Ejnar Hertzsprung

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Ejnar Hertzsprung
Karl Schwarzschild and Ejnar Hertzsprung (1909).jpg
Hertzsprung (right) and Karl Schwarzschild in front of the Göttingen Observatory building in 1909.
Born(1873-10-08)8 October 1873
Copenhagen, Denmark
Died21 October 1967(1967-10-21) (aged 94)
Roskilde, Denmark
Alma materCopenhagen Polytechnic (DTU)
Known forHertzsprung–Russell diagram
AwardsBruce Medal 1937

Ejnar Hertzsprung (8 October 1873 – 21 October 1967) was a Icons-flag-dk.png Danish astronomer born in Copenhagen. During 1912, together with Henry Norris Russell, he developed the Hertzsprung–Russell diagram.

In 1913 he determined the distances to several Cepheid variable stars in terms of parallax,[1] and was thus able to calibrate the relationship discovered by Henrietta Leavitt (the discoverer of Cepheid variables) between their periods and luminosity. In this determination he made a mistake, possibly a slip of the pen, putting the stars 10 times too close; he used this relationship to estimate the distance to the nearby galaxy the Small Magellanic Cloud. From 1919 to 1946 Hertzsprung worked at Leiden Observatory in the Icons-flag-nl.png Netherlands, starting in 1937 as director. Among his graduate students at Leiden was Gerard Kuiper.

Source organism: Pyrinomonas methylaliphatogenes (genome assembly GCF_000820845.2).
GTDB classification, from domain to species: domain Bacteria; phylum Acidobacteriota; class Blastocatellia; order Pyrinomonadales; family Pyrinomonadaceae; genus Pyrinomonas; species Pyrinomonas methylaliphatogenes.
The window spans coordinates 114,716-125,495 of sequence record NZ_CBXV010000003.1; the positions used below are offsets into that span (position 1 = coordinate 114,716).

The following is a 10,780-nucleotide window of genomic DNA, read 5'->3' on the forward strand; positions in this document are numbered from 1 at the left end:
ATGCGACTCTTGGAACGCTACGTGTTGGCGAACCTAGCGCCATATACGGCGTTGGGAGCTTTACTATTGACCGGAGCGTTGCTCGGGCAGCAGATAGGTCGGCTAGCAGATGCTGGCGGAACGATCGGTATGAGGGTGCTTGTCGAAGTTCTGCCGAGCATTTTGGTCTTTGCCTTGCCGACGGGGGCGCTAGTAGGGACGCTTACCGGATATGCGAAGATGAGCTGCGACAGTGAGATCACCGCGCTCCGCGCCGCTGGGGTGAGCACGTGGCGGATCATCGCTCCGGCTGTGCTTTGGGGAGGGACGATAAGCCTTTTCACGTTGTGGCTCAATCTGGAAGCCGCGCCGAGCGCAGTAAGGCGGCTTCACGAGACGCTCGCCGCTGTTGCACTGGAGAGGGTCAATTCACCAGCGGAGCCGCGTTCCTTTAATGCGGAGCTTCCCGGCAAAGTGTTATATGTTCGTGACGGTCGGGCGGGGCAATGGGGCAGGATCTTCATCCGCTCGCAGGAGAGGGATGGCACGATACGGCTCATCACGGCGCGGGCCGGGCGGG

• Sky & Telescope, January, 1968, Sky Publishing Corporation, Cambridge


  1. Hertzsprung, E., "Über die räumliche Verteilung der Veränderlichen vom δ Cephei-Typus." Astronomischen Nachrichten, 196 p. 201–210 (1913)